Facing the prospect of months of “ghost races” without fans, Alex Wurz concedes it is not what the drivers want but it is what needs doing.
Formula 1 is hoping to get the 2020 season underway in July with a double header at the Red Bull Ring before moving onto other European venues.
While the first few races will definitely take place behind closed doors, the latter half of the season may yet see fans in attendance.
That, Grand Prix Drivers’ Association chairman Wurz says, is what the drivers really want.
He told a Sky Vodcast: “Let me say that I think no one in motor sport, no driver, and personally me definitely not, is a fan of ghost races. Because we live from the emotions that are shared together.
“A football match or athletics, they have a stadium, we have a race track and 100,000 spectators who share this great event together, and that makes a big difference to how you feel.
“However all the drivers I have spoken to, and I’m constantly in talks with them, no one has said I don’t want to do it, or I feel it’s the wrong thing to do.
“It’s actually the right thing to do because we have an obligation to our industry.
“F1 is a global industry, and like every government in the world, we are all trying to kickstart the industry, the economy, because people’s families and mortgages depend on it. And it’s the same in F1.
“So ghost races are a means to get us back on track earlier than if we wait for fan-attended races. Therefore we are looking for ghost races, and all the drivers accept that fully.”
Formula 1 bosses are taking several steps to ensure the safety of all those in the paddock from no fans, to a ban on media, to reduced team personnel numbers.
Wurz has been impressed by how everyone in the sport has come together in the face of the unprecedented crisis.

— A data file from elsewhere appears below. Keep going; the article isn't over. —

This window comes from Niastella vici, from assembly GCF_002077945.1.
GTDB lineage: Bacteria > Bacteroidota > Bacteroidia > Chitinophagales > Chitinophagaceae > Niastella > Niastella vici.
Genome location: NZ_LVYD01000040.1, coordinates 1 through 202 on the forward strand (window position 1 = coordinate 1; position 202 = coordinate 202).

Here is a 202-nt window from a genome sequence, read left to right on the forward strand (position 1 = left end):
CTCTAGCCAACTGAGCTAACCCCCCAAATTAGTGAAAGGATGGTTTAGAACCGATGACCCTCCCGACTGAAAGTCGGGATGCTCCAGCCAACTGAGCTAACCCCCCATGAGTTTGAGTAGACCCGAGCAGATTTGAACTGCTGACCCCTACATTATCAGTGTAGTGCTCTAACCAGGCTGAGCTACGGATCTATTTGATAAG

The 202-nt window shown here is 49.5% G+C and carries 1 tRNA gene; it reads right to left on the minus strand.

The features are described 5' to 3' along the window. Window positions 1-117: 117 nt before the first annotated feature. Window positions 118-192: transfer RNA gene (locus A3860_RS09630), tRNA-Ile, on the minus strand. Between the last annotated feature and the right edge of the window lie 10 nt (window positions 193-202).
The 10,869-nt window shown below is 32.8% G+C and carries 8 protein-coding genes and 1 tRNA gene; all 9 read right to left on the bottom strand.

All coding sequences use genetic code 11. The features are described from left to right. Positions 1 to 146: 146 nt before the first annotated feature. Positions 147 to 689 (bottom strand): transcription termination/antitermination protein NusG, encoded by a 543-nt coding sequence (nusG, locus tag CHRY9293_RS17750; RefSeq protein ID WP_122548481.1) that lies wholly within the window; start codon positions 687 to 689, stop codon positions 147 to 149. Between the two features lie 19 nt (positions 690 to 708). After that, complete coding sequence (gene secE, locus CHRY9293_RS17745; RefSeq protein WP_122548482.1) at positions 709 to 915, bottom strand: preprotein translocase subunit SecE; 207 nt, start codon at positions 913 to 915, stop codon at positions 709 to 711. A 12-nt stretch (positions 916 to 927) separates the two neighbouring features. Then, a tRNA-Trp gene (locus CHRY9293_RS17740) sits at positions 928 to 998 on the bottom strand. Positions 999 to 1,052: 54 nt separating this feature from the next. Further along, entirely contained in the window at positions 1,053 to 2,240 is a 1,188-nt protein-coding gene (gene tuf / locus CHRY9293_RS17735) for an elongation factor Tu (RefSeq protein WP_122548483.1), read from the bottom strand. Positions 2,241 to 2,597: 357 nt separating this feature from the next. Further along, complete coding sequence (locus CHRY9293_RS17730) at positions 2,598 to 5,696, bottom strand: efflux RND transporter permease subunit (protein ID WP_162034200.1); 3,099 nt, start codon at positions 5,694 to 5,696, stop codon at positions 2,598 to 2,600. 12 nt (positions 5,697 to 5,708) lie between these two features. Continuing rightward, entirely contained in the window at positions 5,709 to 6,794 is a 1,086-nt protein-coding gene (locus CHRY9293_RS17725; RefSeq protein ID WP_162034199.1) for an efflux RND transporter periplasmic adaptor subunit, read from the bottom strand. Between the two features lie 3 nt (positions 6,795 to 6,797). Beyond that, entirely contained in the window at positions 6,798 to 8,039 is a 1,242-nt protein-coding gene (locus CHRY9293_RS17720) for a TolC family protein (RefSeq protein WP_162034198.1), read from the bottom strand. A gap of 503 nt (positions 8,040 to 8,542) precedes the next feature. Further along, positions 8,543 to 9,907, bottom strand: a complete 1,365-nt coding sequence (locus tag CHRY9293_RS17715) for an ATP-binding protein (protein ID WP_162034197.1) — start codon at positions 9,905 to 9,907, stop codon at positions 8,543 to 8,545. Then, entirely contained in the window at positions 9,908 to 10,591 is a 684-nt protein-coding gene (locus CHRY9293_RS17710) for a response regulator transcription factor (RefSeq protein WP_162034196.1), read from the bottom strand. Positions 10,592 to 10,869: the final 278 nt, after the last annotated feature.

“It was not a negotiation,” said the Austrian. “It was just to discuss and debate and use the collective brain power of everyone involved in our sport to ensure that we can come back as early and also as safely as we can.
“Motor racing, especially since the Senna/Ratzenberger accidents in Imola, even though we’re pushing every day the driving to the limit, we became an incredibly safe industry.
“Everyone in the motor sport world, from the mechanics, the team bosses, the officials, is used to very strict safety protocols.
“And that has worked fantastically over the last three or four decades. Sir Jackie Stewart started the whole idea of safety, and the sport, never compromising on performance, has become extremely safe.
“Actually it was beautiful to see that all the involved people from the FIA, F1 also in this case drivers and other key stakeholders really went very systematically through the entire process in order that internally we can ensure that we are doing everything we know of to ensure safety for the participants, and also for the nation.”
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